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Self promotion is essential. If you want to gain a following you will need to advertise where you are playing and build a database of fans contact details.  Standard press release letters should include a brief description of your act/band and its achievements, contact number, venue address and contact number, gig date & time and the nearest transport available. Including photo's may encourage local press to do a feature on you!

There is no point in relying on 'Word of Mouth' recommendation from your friends, relatives and fans to build up a fanbase big enough to attract media and A & R attention. Whilst it is probably one of the most effective ways of marketing, it is important to suppliment it with other forms of advertising techniques.

Advertising does not have to cost a fortune, there are many places that you can advertise your latest gigs and keep your adoring fans up to date for nothing more than a few minutes of time and the cost of a stamp!

The following tips should give you few pointers towards ways you can promote and market your act or band, for a minimum cost. Start with what you can afford and put aside a few quid from your gigs towards printing and postage costs.

Local, National & Trade Press - usually have an Events/Diary/Gig Guide or music column where you can advertise your gigs free of charge - info required approx 14 days in advance.

Radio Stations - regional and college stations often have a weekly show for new talent, check their program listings or contact the station for details.  Listen to the show for a few weeks to gain an understanding of the style and quality of acceptable demos then send a demo with covering letter to the shows presenter/producer.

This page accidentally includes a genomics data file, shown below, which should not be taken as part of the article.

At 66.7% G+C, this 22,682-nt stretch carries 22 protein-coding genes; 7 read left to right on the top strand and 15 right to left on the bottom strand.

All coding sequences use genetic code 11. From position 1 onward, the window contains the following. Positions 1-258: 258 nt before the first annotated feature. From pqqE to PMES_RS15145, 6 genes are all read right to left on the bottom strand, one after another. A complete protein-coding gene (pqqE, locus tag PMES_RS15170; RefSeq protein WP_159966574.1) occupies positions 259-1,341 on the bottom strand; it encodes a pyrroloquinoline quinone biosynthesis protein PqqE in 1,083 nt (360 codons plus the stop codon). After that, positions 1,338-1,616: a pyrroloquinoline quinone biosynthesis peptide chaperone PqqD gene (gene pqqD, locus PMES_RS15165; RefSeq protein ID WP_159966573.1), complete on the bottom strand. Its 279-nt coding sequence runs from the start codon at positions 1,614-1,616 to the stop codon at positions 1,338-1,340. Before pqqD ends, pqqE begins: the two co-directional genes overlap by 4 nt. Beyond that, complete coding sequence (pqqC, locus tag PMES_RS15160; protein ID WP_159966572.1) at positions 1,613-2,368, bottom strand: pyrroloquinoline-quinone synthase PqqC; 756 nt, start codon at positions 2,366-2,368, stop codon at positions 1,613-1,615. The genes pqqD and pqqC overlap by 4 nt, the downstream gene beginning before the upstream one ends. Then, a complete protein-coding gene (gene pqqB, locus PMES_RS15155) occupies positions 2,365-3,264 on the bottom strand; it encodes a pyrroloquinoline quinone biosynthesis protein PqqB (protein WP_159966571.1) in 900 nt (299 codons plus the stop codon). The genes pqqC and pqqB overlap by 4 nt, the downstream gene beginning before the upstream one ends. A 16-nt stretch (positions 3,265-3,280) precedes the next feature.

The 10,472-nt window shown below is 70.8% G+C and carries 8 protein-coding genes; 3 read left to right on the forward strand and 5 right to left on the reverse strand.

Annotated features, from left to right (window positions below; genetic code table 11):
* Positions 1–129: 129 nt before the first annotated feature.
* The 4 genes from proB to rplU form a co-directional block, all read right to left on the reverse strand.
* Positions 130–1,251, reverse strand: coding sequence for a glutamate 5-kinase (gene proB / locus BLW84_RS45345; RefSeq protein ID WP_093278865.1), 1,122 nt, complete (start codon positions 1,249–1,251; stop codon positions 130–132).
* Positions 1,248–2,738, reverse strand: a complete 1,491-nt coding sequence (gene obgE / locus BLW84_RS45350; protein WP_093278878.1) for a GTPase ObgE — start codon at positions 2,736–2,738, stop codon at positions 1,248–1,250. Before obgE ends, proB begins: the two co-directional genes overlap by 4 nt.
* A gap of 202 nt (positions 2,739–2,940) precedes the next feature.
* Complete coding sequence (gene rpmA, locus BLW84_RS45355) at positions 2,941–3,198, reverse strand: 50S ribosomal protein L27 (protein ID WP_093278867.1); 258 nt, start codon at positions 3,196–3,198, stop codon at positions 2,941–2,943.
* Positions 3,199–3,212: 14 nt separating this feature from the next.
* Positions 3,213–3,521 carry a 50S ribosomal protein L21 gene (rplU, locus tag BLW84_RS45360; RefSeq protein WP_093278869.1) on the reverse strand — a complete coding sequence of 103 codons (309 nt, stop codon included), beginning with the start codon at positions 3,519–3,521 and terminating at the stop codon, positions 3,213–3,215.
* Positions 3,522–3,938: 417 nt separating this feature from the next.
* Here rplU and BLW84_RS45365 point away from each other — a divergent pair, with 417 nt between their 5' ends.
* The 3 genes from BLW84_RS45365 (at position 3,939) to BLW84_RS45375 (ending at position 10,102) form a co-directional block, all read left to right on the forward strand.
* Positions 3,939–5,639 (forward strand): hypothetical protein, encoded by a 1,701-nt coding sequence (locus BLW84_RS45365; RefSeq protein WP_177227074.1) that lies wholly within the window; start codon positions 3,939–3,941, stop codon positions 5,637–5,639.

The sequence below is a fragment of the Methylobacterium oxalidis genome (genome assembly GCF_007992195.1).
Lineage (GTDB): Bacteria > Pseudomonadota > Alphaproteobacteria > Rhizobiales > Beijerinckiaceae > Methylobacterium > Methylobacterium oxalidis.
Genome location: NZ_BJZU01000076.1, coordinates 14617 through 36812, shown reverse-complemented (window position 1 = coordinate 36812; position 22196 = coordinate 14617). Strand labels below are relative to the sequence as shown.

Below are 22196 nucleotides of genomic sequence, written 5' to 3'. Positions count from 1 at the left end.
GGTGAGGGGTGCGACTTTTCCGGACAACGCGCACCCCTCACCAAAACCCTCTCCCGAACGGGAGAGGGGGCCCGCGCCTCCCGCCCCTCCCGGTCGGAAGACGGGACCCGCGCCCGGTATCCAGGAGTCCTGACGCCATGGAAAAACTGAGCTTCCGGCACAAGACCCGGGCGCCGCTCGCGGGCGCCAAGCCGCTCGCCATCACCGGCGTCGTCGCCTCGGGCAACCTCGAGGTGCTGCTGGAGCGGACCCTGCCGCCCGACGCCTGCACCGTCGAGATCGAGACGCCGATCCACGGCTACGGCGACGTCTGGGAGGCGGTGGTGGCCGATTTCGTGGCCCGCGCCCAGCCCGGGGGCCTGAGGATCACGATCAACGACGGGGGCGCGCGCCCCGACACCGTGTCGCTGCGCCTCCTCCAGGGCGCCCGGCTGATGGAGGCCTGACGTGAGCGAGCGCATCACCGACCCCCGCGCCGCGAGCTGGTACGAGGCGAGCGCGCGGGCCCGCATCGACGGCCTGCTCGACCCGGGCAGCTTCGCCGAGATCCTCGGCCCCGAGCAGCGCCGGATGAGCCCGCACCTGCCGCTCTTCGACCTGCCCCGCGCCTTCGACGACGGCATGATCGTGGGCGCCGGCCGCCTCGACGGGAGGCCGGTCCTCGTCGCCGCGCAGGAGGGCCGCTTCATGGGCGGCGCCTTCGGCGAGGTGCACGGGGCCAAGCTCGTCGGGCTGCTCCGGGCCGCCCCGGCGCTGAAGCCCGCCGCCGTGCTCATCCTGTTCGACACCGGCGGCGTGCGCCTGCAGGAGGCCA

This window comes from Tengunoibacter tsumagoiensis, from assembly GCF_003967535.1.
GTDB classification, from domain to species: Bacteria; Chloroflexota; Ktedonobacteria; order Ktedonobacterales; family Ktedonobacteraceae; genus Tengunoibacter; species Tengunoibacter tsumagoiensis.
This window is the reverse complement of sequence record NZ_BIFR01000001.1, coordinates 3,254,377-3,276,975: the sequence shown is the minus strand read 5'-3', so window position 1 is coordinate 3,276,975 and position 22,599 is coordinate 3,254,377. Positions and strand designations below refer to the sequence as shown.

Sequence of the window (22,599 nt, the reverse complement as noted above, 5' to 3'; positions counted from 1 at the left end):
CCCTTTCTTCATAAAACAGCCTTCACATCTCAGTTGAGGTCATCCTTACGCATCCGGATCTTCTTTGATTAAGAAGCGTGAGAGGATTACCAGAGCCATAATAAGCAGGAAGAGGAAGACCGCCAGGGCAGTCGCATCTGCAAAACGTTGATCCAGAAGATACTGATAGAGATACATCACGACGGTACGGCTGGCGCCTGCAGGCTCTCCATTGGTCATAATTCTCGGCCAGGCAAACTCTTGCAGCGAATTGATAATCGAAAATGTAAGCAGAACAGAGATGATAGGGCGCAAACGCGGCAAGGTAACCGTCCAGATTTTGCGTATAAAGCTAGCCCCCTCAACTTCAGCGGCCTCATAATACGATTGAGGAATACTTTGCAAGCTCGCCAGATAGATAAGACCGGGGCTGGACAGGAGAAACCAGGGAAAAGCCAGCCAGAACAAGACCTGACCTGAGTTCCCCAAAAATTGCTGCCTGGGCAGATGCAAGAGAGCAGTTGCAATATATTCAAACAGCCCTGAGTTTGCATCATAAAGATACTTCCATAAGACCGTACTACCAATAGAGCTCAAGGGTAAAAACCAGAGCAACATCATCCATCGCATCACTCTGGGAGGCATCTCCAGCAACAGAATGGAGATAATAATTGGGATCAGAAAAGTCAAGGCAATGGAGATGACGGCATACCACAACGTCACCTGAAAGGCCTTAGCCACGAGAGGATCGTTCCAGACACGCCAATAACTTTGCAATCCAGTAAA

Teletext - Channel 4 Television (UK) - music listings page '450' provides free gig listings to bands and artists. Send your gig dates 2 - 4 weeks in advance.

Posters - Design something striking but simple with a empty section at the bottom where you can write in venue/date or other details etc.  Don't stick them up just anywhere, ask your local shop, community centre, friends, venue, libruary, and college to put them on their noticeboards/windows/fences for you and ensure the venues receive copies well in advance of your gig date.

Flyers - Should contain logo/name and contact number and can be used to advertise gigs, merchandise or demo, be smart and add a small section at the bottom for people to write their details for inclusion on your 'Mailing List'.  Some promoters will happily negotiate a reduced admission price for people carrying flyers which is an added incentive for them to be picked up!  Always carry a bundle and leave a handful in local pubs, clubs, shops, record stores, community centres, libraries and civic centres (ask first!), put some on tables at your gigs, hand them out to mates etc.

Flyers 2 - If funds are available many newsagents will insert your flyer into newspapers assigned for delivery for a small fee. Local newspapers will also supply the same service on a larger scale.

Internet - Build a site promoting your act/music and add it to as many act/band databases, free for all link pages and music sites as possible, upload & sell your music via sites like 'Peoplesound' or register with similar 'Artist Listings' sites.

CD/Tape Inserts - Include an insert or tear off section for fans to send you their details for inclusion on your mailing list.